Tuesday, September 13, 2011


I was at the Anita Gorman Discovery Center earlier this summer and saw these flowers blooming in the woodland garden.

I knew immediately what they were because I recognized....the leaves (sometimes I am so good!).

It's thimbleweed (Anemone virginiana), a native wildflower named for the "fruit" which sort of resemble thimbles (big emphasis on "sort of").

I thought this plant was soooo pretty so I went to a nursery and bought four of them. And of course, after doing that, I started seeing them just about everywhere on my land in Kansas.

They were growing at the edge of the woods...

By the creek in the sun...

They were lining a path deep in the woods (in clumps!)...

They grew covered with gravel dust by the side of the gravel road...

I even found them growing near dogs.

A couple weeks ago I planted them in the area I cleared and thought that finally I had planted something that would thrive because I had seen this plant growing in every sun, moisture and dirt condition on my property.

On Sunday I returned to water what I had planted in that area (even though it rained that day) and found this:

Every single leaf stem had been cut and allowed to fall where it was going to fall.

Oh, I recognized what had happened just hours before I arrived. Michael Ray and Cathy Jean have done the exact same thing to hostas! They will walk in a circle and take a bite out of every stem so that each leaf falls to the ground ending up looking somewhat like a mandala. Eat any part of the plant? Heck no. Taking down a hosta is strictly for fun. Errrrgh.

And just like my turtles, this one learned to recognize the plant that held his/her attention for such a long time. I had planted three of the thimbleweeds together but the other one was planted near where Aussie is sitting in one of the above photos. That turtle took that one down too. It wasn't even within sight of the others. It was behind the tree (!).

Can't I have just one plant that doesn't have its life sabotaged by some hungry, clumsy or bored varmint? Just one???

Dang. I was looking forward to less gardening with turtles, not more. You know? :-/


Leenie said...

Sorry you have so much "help" with your gardening. It's always something. If it's not one thing, it's another. Maybe those rhizomes will spread faster than...nah probably not.

Thimble Weed. HMMM. This spring I moved some Wind Flower starts into my garden. Looks like those two are family. Mine are thriving (may become "weeds"). No dogs. No turtles. Hope they just survive below zero temps and months of three feet of snow.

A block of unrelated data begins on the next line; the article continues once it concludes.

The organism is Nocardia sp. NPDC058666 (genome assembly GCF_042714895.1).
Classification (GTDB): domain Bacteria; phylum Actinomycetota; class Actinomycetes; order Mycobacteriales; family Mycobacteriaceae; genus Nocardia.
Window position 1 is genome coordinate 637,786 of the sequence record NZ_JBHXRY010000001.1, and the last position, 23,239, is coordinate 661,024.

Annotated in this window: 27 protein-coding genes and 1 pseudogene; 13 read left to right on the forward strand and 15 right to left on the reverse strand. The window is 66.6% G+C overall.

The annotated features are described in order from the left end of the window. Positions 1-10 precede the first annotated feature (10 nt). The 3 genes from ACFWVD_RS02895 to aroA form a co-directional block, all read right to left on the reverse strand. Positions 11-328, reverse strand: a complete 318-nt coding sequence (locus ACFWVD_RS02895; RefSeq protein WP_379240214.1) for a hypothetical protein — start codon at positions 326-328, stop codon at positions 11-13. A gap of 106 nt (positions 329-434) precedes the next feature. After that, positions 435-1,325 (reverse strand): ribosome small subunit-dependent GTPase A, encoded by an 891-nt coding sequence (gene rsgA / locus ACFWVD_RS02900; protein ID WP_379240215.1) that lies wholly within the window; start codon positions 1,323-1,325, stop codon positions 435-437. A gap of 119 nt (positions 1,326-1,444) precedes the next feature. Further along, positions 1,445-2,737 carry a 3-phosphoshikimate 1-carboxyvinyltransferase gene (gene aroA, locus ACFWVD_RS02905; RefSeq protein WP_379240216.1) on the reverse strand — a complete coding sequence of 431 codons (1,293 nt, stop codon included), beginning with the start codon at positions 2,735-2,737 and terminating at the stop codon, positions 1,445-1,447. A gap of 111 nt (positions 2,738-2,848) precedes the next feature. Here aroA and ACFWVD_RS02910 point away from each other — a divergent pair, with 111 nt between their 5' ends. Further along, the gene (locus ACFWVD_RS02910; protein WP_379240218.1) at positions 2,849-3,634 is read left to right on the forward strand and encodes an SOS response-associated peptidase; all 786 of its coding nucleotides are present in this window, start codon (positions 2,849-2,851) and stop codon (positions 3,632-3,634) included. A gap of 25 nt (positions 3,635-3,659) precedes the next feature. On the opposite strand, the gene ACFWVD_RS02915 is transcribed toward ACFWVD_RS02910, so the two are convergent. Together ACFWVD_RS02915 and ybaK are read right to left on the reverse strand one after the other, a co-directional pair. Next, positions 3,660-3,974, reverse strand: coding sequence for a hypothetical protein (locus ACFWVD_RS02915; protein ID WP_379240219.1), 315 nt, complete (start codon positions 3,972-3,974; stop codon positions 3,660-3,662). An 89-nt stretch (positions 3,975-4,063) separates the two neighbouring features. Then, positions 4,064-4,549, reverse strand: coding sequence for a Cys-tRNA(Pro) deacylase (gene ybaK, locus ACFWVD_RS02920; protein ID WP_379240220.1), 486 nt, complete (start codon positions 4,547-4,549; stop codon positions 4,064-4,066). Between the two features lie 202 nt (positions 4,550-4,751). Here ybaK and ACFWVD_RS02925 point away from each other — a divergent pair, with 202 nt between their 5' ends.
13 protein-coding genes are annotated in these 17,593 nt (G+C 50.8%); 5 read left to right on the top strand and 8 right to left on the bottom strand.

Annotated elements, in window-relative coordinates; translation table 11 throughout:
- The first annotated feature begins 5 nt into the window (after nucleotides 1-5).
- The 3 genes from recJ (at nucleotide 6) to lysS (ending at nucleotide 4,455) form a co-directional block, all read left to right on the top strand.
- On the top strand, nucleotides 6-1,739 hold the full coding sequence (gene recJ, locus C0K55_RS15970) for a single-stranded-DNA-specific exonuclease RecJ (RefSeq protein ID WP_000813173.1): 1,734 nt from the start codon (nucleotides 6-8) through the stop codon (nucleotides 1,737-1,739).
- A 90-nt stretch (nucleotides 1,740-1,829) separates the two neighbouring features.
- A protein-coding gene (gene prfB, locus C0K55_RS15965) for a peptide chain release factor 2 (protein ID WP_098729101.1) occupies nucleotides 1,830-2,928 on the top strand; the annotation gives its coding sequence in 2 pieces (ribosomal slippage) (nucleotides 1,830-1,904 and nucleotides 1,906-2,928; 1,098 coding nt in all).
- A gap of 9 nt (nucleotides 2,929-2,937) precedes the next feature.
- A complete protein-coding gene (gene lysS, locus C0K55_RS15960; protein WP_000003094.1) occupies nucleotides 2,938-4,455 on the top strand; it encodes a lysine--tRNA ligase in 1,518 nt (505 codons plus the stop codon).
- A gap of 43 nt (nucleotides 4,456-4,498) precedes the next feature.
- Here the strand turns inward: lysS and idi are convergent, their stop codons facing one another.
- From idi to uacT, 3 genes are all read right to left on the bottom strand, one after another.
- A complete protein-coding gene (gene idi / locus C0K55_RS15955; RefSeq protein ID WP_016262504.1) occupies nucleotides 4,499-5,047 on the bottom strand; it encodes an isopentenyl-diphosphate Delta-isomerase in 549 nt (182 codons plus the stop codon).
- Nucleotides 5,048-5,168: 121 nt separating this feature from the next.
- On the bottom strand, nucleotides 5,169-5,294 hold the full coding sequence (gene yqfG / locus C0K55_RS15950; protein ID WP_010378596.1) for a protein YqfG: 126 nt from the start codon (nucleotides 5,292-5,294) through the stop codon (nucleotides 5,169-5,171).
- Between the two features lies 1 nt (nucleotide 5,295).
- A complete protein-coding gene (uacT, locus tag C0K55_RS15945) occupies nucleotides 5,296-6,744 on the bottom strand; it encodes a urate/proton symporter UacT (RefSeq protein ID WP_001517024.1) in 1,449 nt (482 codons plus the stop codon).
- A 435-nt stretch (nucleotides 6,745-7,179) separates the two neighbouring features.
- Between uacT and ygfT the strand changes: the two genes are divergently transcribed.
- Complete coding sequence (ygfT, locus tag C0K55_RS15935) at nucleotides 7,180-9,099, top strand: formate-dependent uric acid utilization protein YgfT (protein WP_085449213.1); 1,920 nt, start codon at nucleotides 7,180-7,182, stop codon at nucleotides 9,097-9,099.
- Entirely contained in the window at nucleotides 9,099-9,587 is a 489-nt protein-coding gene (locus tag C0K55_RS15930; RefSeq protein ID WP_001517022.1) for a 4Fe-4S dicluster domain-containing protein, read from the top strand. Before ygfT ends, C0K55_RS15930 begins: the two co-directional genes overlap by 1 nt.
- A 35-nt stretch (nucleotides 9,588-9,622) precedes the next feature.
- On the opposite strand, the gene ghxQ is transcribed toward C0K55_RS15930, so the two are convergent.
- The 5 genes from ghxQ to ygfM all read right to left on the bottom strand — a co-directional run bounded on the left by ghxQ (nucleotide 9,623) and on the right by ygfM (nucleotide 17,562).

Maria said...

Oh Leenie. I appreciate the sympathy. This gardening thing is just getting ridiculous! You are right. It is ALWAYS something.

As for YOUR thimbleweed, I think you're referring to Anemone canadensis. Same family, I think it's more aggressive and blooms in the spring, not so much mid-summer. It supposedly likes to be near water while the anemone I planted likes it dry. I don't know if mine spreads via rhizomes....doesn't look like it since almost all the ones I've seen are single specimens. I definitely want to plant windflower (your anemone) in the future though. They're supposed to be kind of caustic? Well, that makes no difference to a turtle. They stomp through all sorts of things and eat all sorts of poisonous things (to humans, at least). That's why you have never heard of any culture eating box turtles. Too many possible toxins stored up in their stubborn little bodies. And regarding the survival of Canada anemone in Idaho, surely with the word "Canada" in its name, it can handle a lot of snow and cold.

Cathyjo said...

I so enjoy your post. What do you know about 3toes turtles? I have one and he live's in my bearn backyard. I think it's a he. I name him Noble.TY.

Leenie said...

My post about how I "relocated" a start of my wind flower.


Maria said...

Hi Cathyjo! Can't say that I know that much about three-toed box turtles...just that they are s m a r t. Years ago I was in the backyard dropping off breakfast for my tortoises and when I looked down I thought one of them looked a little small and then realized that it was a freeloading three-toed box turtle! He quickly learned who I was...the food lady. When he would catch sight of me with a magic paper plate full of delicious salad, I could see him scamper across the grass as fast as possible to get to me. Pretty darn cute. He showed up for a couple years but I haven't seen him in a long time. As for three-toeds in Kansas, I haven't seen one yet. I have seen a number of ornate box turtles though. I haven't had much interaction with them but I'm pretty sure they're just as smart. I have a couple friends in that area and the turtles soon figure out who will serve them berries. :-)

Leenie-I'm thinking I need a couple thousand of those things. They are beautiful!